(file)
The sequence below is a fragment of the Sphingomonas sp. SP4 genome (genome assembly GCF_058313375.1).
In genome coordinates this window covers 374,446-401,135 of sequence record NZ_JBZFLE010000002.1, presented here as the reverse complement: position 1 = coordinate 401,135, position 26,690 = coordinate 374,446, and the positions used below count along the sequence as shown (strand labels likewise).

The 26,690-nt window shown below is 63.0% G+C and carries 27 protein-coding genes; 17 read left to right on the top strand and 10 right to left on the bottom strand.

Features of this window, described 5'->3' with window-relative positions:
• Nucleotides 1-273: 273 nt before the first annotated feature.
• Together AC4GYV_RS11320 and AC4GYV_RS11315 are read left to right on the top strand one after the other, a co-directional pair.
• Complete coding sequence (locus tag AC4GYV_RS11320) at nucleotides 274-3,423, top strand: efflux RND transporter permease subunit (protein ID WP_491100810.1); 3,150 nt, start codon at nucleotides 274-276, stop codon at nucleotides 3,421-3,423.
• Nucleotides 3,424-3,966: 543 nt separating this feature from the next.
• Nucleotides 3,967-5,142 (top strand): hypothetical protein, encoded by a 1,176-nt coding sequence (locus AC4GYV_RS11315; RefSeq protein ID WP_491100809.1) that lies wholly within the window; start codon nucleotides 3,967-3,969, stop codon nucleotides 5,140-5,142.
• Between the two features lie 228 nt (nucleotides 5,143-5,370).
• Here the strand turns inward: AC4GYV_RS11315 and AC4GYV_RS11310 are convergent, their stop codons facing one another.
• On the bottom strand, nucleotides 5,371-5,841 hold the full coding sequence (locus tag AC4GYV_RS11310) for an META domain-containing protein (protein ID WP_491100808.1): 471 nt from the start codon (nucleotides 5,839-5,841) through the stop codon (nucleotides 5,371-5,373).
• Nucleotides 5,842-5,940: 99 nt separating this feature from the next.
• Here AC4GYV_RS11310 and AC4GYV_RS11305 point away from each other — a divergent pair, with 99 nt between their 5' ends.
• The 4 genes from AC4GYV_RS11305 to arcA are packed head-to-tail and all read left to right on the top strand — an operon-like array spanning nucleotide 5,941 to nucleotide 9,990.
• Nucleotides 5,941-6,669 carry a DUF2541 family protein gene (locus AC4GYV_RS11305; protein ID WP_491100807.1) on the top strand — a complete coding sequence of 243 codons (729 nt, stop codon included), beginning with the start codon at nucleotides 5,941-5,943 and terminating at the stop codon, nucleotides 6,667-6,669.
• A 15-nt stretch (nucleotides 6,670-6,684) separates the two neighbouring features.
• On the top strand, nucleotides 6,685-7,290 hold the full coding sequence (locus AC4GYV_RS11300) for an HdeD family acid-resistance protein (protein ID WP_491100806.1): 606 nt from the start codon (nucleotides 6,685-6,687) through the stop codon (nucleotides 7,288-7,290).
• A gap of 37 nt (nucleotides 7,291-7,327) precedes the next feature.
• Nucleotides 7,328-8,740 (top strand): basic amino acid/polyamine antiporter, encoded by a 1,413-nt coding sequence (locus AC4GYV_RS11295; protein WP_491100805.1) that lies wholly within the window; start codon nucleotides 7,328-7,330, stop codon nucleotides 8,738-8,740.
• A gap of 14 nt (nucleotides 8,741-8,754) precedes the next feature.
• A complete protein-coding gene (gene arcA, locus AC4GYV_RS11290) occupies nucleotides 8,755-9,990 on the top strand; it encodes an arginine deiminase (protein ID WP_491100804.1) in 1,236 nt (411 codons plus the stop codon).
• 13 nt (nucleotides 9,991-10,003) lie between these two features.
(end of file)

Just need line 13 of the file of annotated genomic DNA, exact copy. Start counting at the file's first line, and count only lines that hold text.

• Nucleotides 5,842-5,940: 99 nt separating this feature from the next.